The high price tag for computers
This is an important issue for technology today. Computers are still not for everyone.
In a historical agreement made in a meeting lasting between 9 and 13 December 1996, Ministers from 128 nations have agreed to free commerce in information technology by scrapping tariffs in the rapidly growing $US600 billion world market in computer-related goods (1). This means that the price of many electronic consumer goods, including computers, will be much lower.
However, in practice, the situation is a little different at point-of-sale. Apparently, the great marketing drive (yes, another one!) among computer manufacturers nowadays is to stop selling technology that has come down in price and/or is only a couple of years old. Then they sell the latest machines with newer and/or more features at a price which is no different from the original old machines when they first came out onto the market.
So while new computers are still high-priced, the only people who will benefit from all of this are those selling the very latest technology to anyone who can afford it (while consumers continue to perceive the technology as good quality at a reasonable price), and those delivering IT services using these machines to anyone who needs them (e.g. government oursourcing contracts etc).
The social consequences of high-priced computers and other IT products
Andrew Funston, an Australian social researcher, has investigated some of the social consequences of high-priced IT technology like computers. In his report titled Investigating Gaps and Opportunities: Young People's Access to IT in Australia, it was found that school children from poorer families, who were female, who attended Government schools as opposed to the better funded Catholic schools, or attending small schools in remote or rural areas or an area of low-income, were less likely to use computers and/or get online. Even the presence of so-called free Internet-access computers in certain libraries or those available at cybercafes did not help to close the gap because they either charged on an hourly rate, had restricted hours, or tended to be located in areas not suited to the disadvantaged.
Funston, who combed through the data already collected by agencies like the Australian Bureau of Statistics and had conducted personal surveys with small groups of young people aged 12 to 24 for the Foundation for Young Australians, learnt that it was important for everyone, in particular the disadvantaged, to have free access to computers and the Internet, including after-hours use to ensure people maintain a social network, access online government services and to help them get a job.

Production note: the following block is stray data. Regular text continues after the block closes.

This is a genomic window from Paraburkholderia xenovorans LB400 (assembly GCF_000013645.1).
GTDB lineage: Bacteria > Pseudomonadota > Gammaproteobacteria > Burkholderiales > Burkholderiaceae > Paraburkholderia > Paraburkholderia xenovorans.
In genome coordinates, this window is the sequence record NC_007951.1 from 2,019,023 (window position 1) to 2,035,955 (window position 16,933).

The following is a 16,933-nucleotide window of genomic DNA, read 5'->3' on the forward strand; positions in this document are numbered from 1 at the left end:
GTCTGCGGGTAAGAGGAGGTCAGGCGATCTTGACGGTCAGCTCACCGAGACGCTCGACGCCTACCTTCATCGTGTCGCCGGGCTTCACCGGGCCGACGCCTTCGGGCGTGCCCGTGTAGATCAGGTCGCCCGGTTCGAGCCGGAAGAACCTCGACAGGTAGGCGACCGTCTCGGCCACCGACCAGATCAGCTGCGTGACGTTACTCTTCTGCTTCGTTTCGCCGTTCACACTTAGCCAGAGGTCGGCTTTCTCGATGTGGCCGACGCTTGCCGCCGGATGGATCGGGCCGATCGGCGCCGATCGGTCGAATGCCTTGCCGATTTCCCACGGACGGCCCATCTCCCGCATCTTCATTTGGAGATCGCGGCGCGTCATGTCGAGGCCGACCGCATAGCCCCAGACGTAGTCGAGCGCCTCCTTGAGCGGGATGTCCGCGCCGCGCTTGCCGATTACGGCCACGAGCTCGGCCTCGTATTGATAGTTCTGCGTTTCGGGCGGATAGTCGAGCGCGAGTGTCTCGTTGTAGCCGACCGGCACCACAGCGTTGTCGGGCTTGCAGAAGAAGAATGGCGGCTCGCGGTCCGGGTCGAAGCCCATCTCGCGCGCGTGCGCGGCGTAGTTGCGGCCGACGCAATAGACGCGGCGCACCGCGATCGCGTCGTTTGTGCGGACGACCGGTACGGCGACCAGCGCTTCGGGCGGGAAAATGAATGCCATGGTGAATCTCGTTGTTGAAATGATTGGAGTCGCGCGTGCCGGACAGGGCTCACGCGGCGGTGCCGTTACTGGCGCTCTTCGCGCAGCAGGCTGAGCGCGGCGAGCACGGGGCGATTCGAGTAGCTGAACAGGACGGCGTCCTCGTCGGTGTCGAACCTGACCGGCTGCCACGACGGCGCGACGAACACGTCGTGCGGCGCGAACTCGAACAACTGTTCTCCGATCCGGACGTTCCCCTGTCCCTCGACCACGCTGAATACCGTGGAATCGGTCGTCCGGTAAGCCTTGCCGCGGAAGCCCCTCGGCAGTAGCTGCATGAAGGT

As Funston said:
"There is a digital divide between information "haves" and "have-nots" and it's getting worse and it's based more on class lines and less on regionality." (2)
However, as one young disadvantaged teenager has stated to a Canberra Times reporter, the greatest priority is ensuring people have a roof over their heads and one that is stable before they can tackle the problem of accessing computers and the Internet.
Start keeping costs down in the IT industry
The high costs for the latest computer technology is clearly favouring the corporate sector and those technically-minded and rich people in the IT industry. If we want to avoid increasing the gap between the technological (or information) haves and have-nots of this world while still promoting innovation and openness in society, it is important to keep costs down in the IT industry.
Perhaps as a courtesy to all the disadvantaged people around the world, computer and software manufacturers should consider reselling an older version of one of their popular IT products to the masses at a special discount price.
For example, the reintroduction of the popular Macintosh 500c laptop could be made very compact, durable and extremely cheap using their smaller and easier-to-make colour LCD screens and now common components. If sold for A$200 each together with an additional rebate from the Federal Government to help further lower the costs for the disadvantaged who want to learn and achieve something useful in society, then there is no reason why the gap between rich and poor should widen.
As for the information to help educate the disadvantaged, an effort should be made to centralise the core knowledge onto a single and freely accessible web site so that anyone who needs the knowledge to do a particular job or have greater personal development can do so from this web site. Then qualified teachers can refer to the site while assisting the disadvantaged in understanding the knowledge until they can go at it on their own and learn what it is they need. (3)
In fact, just such a program could see everyone enjoy the benefits of the technological revolution (if not for the potentially few more customers that could help the manufacturers long-term "profit-making" aims through the selling of other IT products, well at least to help make the manufacturers feel good that they have done something worthwhile to assist the needy people in our community).
8 October 2005
An excellent attempt to get children in developing nations such as Brazil, China, Egypt, Thailand and South Africa to access the educational and communication benefits of the internet is nearing completion with a low-cost, durable self-reliant power source laptop for the masses. The laptop is the brainchild of Nicholas Negroponte, co-founder of the Media Lab at the Massachusetts Institute of Technology. His non-profit organisation One Laptop Per Child expects to produce 15 million of these laptops.
The machines will come with a hand crank when there's no electricity. The cost is US$100 (A$131). They will be distributed in 2006 to needy children.